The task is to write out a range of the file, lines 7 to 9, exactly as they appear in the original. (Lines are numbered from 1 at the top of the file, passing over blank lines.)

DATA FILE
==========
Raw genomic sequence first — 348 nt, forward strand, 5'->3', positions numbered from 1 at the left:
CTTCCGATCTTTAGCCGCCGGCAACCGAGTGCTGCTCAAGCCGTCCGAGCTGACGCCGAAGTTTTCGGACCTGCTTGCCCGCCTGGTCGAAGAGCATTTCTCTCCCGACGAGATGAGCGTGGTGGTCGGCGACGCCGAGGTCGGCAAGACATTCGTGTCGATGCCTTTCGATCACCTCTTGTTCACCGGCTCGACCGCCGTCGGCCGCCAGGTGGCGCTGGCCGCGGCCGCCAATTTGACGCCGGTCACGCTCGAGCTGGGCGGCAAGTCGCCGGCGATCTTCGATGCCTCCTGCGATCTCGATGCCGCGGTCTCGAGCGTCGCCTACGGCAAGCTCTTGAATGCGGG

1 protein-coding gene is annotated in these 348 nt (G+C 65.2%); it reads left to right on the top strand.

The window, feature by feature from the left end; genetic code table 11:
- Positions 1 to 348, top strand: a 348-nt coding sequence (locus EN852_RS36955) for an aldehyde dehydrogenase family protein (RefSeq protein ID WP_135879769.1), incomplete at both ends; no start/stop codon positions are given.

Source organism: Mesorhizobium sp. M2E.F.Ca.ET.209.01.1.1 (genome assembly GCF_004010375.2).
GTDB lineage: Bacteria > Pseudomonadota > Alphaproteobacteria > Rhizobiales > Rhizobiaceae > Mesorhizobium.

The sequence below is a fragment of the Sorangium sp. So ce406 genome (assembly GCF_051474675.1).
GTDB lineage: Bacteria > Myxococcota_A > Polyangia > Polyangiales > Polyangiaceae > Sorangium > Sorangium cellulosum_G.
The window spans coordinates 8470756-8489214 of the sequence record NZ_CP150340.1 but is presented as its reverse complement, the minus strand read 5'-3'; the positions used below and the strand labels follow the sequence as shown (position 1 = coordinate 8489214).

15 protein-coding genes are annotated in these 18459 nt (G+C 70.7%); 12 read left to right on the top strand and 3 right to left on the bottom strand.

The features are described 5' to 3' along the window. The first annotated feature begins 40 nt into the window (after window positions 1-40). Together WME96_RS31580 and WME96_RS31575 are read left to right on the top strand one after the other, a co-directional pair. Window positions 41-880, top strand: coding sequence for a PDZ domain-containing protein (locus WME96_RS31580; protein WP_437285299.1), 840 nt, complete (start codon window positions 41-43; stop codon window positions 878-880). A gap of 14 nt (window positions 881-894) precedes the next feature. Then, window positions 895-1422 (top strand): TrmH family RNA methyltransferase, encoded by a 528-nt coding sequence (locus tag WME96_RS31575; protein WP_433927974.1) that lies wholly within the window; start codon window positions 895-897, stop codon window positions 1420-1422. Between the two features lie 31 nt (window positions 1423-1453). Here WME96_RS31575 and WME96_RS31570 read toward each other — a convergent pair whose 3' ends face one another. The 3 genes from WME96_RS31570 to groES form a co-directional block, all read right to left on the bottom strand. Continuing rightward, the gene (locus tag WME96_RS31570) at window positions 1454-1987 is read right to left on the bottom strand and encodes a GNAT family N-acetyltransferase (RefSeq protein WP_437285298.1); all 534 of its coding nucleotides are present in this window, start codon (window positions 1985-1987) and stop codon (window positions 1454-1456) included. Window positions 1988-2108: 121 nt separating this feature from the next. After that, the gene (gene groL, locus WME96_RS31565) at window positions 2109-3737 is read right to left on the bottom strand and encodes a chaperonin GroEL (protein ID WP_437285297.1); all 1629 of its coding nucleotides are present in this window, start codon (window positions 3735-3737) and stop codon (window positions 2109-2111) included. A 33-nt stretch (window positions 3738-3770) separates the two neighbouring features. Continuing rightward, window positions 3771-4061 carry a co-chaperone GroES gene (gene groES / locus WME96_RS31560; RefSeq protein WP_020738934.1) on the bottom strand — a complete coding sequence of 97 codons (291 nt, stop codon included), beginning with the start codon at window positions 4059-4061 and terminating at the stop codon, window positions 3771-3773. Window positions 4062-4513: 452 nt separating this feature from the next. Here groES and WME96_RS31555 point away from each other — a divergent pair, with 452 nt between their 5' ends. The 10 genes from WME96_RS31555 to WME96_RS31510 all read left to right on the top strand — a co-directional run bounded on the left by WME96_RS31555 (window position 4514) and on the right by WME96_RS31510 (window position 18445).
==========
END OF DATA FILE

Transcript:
GTDB lineage: Bacteria > Pseudomonadota > Alphaproteobacteria > Rhizobiales > Rhizobiaceae > Mesorhizobium.

The sequence below is a fragment of the Sorangium sp. So ce406 genome (assembly GCF_051474675.1).
GTDB lineage: Bacteria > Myxococcota_A > Polyangia > Polyangiales > Polyangiaceae > Sorangium > Sorangium cellulosum_G.